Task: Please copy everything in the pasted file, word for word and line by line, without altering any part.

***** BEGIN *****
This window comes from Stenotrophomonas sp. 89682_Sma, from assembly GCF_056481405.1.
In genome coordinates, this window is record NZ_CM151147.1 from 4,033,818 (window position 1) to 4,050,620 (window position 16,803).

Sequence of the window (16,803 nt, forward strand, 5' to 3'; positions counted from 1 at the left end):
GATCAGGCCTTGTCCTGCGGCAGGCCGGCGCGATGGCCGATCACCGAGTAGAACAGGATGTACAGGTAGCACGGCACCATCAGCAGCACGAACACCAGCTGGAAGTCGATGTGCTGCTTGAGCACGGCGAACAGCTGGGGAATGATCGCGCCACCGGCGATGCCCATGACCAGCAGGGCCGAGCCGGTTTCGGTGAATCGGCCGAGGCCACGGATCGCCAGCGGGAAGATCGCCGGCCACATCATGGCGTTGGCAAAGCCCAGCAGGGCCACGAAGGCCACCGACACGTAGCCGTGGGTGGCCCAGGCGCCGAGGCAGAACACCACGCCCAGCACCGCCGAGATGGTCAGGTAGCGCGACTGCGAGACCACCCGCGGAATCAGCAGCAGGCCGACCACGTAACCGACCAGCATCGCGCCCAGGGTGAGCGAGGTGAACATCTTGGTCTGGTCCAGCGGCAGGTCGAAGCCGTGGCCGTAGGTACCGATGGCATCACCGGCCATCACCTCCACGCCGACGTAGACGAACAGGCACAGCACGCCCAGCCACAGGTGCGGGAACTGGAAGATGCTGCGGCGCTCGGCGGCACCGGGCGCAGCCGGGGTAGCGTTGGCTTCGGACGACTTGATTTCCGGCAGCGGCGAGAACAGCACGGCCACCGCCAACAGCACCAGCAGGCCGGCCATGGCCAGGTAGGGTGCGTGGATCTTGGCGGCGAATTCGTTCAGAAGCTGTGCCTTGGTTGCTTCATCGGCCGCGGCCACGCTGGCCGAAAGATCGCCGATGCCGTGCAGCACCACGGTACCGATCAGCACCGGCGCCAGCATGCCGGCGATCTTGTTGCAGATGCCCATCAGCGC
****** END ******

This window comes from Stenotrophomonas sp. 89682_Sma, from assembly GCF_056481405.1.
In genome coordinates, this window is record NZ_CM151147.1 from 4,033,818 (window position 1) to 4,050,620 (window position 16,803).

Sequence of the window (16,803 nt, forward strand, 5' to 3'; positions counted from 1 at the left end):
GATCAGGCCTTGTCCTGCGGCAGGCCGGCGCGATGGCCGATCACCGAGTAGAACAGGATGTACAGGTAGCACGGCACCATCAGCAGCACGAACACCAGCTGGAAGTCGATGTGCTGCTTGAGCACGGCGAACAGCTGGGGAATGATCGCGCCACCGGCGATGCCCATGACCAGCAGGGCCGAGCCGGTTTCGGTGAATCGGCCGAGGCCACGGATCGCCAGCGGGAAGATCGCCGGCCACATCATGGCGTTGGCAAAGCCCAGCAGGGCCACGAAGGCCACCGACACGTAGCCGTGGGTGGCCCAGGCGCCGAGGCAGAACACCACGCCCAGCACCGCCGAGATGGTCAGGTAGCGCGACTGCGAGACCACCCGCGGAATCAGCAGCAGGCCGACCACGTAACCGACCAGCATCGCGCCCAGGGTGAGCGAGGTGAACATCTTGGTCTGGTCCAGCGGCAGGTCGAAGCCGTGGCCGTAGGTACCGATGGCATCACCGGCCATCACCTCCACGCCGACGTAGACGAACAGGCACAGCACGCCCAGCCACAGGTGCGGGAACTGGAAGATGCTGCGGCGCTCGGCGGCACCGGGCGCAGCCGGGGTAGCGTTGGCTTCGGACGACTTGATTTCCGGCAGCGGCGAGAACAGCACGGCCACCGCCAACAGCACCAGCAGGCCGGCCATGGCCAGGTAGGGTGCGTGGATCTTGGCGGCGAATTCGTTCAGAAGCTGTGCCTTGGTTGCTTCATCGGCCGCGGCCACGCTGGCCGAAAGATCGCCGATGCCGTGCAGCACCACGGTACCGATCAGCACCGGCGCCAGCATGCCGGCGATCTTGTTGCAGATGCCCATCAGCGC